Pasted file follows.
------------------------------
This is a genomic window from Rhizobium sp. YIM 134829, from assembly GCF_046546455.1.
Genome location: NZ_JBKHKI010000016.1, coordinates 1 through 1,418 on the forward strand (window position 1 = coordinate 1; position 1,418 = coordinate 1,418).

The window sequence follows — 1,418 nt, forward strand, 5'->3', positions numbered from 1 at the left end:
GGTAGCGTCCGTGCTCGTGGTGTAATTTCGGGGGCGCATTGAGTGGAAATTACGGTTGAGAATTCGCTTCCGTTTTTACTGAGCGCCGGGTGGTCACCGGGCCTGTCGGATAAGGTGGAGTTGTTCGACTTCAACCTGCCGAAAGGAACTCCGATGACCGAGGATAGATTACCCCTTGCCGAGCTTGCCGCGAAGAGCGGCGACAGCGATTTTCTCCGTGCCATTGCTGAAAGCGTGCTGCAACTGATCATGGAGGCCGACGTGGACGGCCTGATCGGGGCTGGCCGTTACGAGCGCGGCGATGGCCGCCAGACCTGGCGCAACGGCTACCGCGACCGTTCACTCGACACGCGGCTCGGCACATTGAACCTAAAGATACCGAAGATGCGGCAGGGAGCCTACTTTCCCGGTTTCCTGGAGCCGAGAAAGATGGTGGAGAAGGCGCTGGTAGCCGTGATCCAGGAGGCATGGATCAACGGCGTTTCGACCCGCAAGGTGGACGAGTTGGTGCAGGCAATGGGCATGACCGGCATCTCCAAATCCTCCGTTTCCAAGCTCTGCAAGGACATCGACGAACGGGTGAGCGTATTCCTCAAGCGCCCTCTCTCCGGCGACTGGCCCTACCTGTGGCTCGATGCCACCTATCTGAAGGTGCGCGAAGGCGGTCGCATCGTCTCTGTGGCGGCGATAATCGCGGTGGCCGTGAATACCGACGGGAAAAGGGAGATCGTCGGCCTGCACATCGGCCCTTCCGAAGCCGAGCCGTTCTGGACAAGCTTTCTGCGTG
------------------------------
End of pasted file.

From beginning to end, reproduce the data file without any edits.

This is a genomic window from Rhizobium sp. YIM 134829, from assembly GCF_046546455.1.
Genome location: NZ_JBKHKI010000016.1, coordinates 1 through 1,418 on the forward strand (window position 1 = coordinate 1; position 1,418 = coordinate 1,418).

The window sequence follows — 1,418 nt, forward strand, 5'->3', positions numbered from 1 at the left end:
GGTAGCGTCCGTGCTCGTGGTGTAATTTCGGGGGCGCATTGAGTGGAAATTACGGTTGAGAATTCGCTTCCGTTTTTACTGAGCGCCGGGTGGTCACCGGGCCTGTCGGATAAGGTGGAGTTGTTCGACTTCAACCTGCCGAAAGGAACTCCGATGACCGAGGATAGATTACCCCTTGCCGAGCTTGCCGCGAAGAGCGGCGACAGCGATTTTCTCCGTGCCATTGCTGAAAGCGTGCTGCAACTGATCATGGAGGCCGACGTGGACGGCCTGATCGGGGCTGGCCGTTACGAGCGCGGCGATGGCCGCCAGACCTGGCGCAACGGCTACCGCGACCGTTCACTCGACACGCGGCTCGGCACATTGAACCTAAAGATACCGAAGATGCGGCAGGGAGCCTACTTTCCCGGTTTCCTGGAGCCGAGAAAGATGGTGGAGAAGGCGCTGGTAGCCGTGATCCAGGAGGCATGGATCAACGGCGTTTCGACCCGCAAGGTGGACGAGTTGGTGCAGGCAATGGGCATGACCGGCATCTCCAAATCCTCCGTTTCCAAGCTCTGCAAGGACATCGACGAACGGGTGAGCGTATTCCTCAAGCGCCCTCTCTCCGGCGACTGGCCCTACCTGTGGCTCGATGCCACCTATCTGAAGGTGCGCGAAGGCGGTCGCATCGTCTCTGTGGCGGCGATAATCGCGGTGGCCGTGAATACCGACGGGAAAAGGGAGATCGTCGGCCTGCACATCGGCCCTTCCGAAGCCGAGCCGTTCTGGACAAGCTTTCTGCGTG